The double-fold cover of this sleeper in Chet Atkins's huge catalogue depicts an old-fashioned general store in the country -- and in a sense, that's what this LP is, a throwback to some of his earlier, less-cluttered, more musical albums. It's a relaxed, friendly, assured package, where the jazz, rock, electronic and other elements in playing reveal themselves modestly within the countrified context. The leadoff track "Steeplechase Lane" is clearly the best thing on the record, a great nostalgic Jerry Reed tune, with beautiful finger-picking, harmonics, and staccato work by Atkins. The wheezy old Jimmy Durante signature "Inka Dinka Doo" is brought up to date (as of 1970) via a wah-wah pedal and "Tennessee Pride" is actually a tense country-rocker. Of the jazz-oriented standards, "Cherokee" finds him using octaves, harmonics, sophisticated chords, and a jazz organ backing, and "How High The Moon" is easily slotted into the Chet Atkins finger-picking groove. Lovely record; one of his best from this period.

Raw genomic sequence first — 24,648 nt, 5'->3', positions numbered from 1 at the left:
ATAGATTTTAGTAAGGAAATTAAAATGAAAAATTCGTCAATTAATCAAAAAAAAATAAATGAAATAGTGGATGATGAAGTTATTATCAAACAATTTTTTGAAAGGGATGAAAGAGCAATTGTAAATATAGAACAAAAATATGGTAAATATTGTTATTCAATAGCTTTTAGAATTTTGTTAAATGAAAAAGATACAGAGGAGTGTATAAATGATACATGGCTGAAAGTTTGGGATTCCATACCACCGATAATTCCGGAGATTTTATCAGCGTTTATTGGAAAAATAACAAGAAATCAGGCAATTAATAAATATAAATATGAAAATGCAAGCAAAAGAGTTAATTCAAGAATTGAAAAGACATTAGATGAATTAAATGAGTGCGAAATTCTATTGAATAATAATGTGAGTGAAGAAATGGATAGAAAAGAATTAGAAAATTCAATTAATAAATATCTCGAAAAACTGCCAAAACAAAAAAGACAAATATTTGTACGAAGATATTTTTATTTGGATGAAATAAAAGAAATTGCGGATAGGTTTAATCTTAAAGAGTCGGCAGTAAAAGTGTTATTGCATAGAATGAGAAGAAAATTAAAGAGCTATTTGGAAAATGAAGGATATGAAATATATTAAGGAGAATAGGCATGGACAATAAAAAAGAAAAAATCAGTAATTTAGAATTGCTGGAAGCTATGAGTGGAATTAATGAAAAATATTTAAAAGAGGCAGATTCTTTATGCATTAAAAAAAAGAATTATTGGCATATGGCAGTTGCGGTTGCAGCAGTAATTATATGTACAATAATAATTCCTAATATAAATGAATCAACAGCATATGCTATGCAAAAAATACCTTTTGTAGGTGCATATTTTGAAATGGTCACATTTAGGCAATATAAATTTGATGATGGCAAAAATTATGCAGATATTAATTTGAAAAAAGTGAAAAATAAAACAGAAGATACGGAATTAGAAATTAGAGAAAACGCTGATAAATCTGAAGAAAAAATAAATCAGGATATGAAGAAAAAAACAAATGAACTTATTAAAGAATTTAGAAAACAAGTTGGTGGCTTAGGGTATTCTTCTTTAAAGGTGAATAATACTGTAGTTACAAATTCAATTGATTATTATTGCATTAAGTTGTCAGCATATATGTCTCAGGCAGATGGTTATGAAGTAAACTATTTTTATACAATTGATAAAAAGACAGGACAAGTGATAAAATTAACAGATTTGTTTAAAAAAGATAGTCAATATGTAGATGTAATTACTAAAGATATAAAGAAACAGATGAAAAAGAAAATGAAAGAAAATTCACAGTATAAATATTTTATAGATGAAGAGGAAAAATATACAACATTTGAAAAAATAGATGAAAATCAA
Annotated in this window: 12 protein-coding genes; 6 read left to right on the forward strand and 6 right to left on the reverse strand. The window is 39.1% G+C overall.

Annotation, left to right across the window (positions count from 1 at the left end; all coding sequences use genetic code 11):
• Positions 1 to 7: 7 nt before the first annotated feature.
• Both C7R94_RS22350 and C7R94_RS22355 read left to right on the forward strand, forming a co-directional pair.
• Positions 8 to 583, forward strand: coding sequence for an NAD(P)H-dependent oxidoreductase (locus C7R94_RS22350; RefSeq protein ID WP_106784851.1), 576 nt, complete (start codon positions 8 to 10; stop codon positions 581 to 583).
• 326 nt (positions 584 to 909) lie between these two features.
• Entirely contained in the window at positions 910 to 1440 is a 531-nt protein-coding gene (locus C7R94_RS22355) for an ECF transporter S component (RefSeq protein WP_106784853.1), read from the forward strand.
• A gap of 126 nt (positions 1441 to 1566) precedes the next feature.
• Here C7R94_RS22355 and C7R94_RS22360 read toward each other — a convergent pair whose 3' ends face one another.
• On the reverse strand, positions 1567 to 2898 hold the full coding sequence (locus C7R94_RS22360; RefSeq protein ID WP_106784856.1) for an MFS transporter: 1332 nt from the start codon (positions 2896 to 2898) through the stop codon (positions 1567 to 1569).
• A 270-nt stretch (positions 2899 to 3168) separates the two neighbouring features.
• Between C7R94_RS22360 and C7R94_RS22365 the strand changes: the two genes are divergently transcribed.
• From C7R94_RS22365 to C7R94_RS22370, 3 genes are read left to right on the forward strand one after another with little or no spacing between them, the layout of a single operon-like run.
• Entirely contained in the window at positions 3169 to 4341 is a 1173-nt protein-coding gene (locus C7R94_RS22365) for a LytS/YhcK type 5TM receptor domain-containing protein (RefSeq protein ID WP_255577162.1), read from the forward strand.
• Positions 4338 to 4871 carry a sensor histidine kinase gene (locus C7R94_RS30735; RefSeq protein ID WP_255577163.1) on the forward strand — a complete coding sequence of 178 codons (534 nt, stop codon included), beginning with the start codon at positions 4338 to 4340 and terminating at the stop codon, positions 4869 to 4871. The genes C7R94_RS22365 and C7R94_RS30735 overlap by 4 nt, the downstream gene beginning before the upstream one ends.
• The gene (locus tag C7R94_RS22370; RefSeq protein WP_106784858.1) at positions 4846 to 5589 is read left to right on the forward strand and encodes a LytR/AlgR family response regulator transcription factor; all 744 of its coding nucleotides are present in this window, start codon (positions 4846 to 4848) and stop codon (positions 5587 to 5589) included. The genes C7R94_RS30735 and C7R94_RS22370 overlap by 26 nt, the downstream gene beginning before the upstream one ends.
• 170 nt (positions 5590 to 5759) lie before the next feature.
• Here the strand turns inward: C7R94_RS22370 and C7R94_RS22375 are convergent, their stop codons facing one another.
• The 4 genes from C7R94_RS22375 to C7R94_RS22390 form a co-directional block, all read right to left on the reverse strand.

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AllMusic Review by Richard S. Ginell